I was lucky enough to spend a week in Berlin recently. The city has a buzzing music scene and is famous for its underground nightclubs, but most people may not realise that Berlin also has a thriving tech startup ecosystem.
Of all the interesting web-based services coming out of Germany, I was especially pleased when the good people from my favourite online music service, SoundCloud, were kind enough to let me visit their rooftop offices while I was exploring the Mitte district.
SoundCloud is a terrific audio-sharing and music streaming service which has grown from humble beginnings to now having seven million users around the world.
So, what makes the service so popular?
1. We are all united by our love for music.
2. By making it easy for people to share, comment and interact with one another, SoundCloud has built an amazing community which helps you stumble across new songs that might have never entered your life otherwise.
3. SoundCloud is a great promotional tool for artists. Not only does it provide another distribution channel, musicians can interact with their fans and get real-time feedback on their latest creations.
4. The user experience is clean, simple and intuitive – what more can you ask for from a web app?
I suspect that there is another deeper but equally interesting factor underpinning SoundCloud’s success. Maybe it’s a product of the GFC and the end of mass consumerism; maybe it’s a cultural shift away from ownership and towards more flexible ways of life; maybe it’s the next step in the evolution of intellectual property rights; or maybe it’s just that we’re all waking up to the tremendous potential of the Internet and all the new-fangled gadgets that now dominate our lives. The reality is that the streaming era has begun and it’s a trend that is here to stay.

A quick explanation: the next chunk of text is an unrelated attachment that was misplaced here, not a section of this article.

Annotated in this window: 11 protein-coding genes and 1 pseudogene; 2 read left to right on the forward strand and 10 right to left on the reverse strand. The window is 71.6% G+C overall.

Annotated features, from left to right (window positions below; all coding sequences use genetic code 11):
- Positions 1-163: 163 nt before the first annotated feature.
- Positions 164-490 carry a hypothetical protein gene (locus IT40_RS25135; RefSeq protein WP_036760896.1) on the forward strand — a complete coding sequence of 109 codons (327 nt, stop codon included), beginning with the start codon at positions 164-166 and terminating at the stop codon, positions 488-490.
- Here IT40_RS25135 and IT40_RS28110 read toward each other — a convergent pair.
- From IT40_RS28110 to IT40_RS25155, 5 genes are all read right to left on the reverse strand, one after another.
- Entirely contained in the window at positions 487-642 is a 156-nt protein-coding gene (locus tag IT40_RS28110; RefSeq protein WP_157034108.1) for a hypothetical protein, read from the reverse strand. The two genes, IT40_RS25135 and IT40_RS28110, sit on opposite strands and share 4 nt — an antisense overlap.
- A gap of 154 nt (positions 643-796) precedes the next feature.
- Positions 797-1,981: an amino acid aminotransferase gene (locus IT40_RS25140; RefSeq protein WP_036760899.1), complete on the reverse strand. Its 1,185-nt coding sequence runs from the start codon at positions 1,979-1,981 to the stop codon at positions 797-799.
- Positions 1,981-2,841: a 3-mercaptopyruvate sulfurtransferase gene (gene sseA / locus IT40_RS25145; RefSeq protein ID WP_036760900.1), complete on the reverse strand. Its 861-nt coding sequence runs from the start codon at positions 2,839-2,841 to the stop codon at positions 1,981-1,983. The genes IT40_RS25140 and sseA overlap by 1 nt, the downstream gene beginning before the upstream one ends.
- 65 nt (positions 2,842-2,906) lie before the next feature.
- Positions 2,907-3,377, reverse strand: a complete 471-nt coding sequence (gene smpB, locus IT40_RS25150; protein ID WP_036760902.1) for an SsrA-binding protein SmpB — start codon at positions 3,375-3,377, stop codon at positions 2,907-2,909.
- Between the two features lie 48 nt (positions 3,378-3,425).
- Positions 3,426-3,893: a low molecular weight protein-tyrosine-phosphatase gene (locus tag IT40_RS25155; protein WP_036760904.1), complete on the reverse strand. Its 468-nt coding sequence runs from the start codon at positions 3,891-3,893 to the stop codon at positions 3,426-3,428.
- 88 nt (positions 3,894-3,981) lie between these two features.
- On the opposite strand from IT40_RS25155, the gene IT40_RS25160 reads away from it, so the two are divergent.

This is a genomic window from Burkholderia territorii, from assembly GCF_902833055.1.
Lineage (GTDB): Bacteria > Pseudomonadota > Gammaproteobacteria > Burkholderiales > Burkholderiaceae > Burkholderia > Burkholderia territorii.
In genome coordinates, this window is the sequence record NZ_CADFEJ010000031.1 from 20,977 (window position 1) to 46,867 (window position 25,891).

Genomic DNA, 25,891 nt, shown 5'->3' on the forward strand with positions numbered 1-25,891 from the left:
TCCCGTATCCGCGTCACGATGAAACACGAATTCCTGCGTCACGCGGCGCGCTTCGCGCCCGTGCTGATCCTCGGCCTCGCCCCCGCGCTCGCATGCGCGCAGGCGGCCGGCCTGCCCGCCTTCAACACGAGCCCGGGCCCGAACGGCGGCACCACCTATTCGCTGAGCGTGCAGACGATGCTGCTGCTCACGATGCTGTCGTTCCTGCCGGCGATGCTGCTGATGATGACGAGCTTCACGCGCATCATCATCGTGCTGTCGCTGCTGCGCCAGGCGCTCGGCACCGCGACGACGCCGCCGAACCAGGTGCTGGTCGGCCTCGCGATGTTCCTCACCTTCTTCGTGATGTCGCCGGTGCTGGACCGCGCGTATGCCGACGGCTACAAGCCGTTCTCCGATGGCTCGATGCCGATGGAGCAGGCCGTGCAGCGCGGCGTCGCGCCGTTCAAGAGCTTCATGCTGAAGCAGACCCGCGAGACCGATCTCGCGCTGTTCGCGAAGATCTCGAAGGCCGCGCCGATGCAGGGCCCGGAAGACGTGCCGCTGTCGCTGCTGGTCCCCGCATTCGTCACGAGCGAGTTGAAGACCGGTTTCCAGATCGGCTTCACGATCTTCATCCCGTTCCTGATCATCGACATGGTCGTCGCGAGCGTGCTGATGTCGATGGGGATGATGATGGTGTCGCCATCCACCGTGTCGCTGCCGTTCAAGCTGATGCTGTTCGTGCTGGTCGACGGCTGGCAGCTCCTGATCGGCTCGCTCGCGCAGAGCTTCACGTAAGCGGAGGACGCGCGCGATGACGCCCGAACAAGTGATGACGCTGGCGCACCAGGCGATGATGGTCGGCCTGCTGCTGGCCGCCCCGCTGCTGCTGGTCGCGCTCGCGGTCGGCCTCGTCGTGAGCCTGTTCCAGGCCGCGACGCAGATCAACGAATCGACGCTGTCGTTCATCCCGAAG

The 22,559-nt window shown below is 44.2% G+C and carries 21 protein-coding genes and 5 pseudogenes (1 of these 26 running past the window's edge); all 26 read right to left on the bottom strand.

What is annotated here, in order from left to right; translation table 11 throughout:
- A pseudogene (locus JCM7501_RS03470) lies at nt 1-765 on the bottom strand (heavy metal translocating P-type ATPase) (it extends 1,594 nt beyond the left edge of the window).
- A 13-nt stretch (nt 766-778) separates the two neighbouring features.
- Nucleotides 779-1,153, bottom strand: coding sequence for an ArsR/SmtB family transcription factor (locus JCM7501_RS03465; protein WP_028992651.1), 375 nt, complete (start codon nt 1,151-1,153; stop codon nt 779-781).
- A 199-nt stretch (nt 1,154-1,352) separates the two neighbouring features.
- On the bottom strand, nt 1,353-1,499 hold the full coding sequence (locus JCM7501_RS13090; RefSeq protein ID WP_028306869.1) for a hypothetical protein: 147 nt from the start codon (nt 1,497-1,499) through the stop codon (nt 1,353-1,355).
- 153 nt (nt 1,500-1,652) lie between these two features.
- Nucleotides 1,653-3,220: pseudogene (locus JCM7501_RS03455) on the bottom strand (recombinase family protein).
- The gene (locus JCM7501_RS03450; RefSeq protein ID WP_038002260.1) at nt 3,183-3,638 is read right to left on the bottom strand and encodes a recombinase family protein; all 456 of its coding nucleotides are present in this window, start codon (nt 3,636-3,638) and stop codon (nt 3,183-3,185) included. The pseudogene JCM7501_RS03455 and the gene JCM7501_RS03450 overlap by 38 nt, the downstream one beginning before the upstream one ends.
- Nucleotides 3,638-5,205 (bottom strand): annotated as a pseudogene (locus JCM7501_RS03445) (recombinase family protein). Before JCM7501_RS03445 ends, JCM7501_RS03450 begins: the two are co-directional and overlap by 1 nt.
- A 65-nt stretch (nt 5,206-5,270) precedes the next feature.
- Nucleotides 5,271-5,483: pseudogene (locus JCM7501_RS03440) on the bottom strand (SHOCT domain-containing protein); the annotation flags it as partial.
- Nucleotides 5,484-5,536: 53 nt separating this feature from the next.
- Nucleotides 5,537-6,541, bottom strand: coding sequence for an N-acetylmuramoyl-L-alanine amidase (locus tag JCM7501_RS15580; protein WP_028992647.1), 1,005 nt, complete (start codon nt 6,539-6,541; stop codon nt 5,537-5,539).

As someone who DJed to pay my way through six years of university, I’ve always been an avid collector of music. But why do I need to own crates of records and CDs when I now have the entire musical world at my fingertips?
No longer am I tied to specific locations or individual devices and no longer do I live in fear of my hard drive dying and a whole iTunes library of 10,000+ songs going up in smoke (I’m still trying to suppress the memory but, yes, that has happened me before). All I need is my phone, iPad or laptop and an internet connection and I’m ready to dance.
If you are interested to learn more about streaming and what it means for the music industry, I recommend you read The Big Picture’s article “Moving To Streaming” – it’s a great read.
Otherwise, if you want to hear more about how the way we “play” is changing consumer habits, check out Sam Lessin’s awesome TEDx talk on the end of ownership.
And if you want to listen to the music that I’m bobbing my head to right now, come join me on SoundCloud!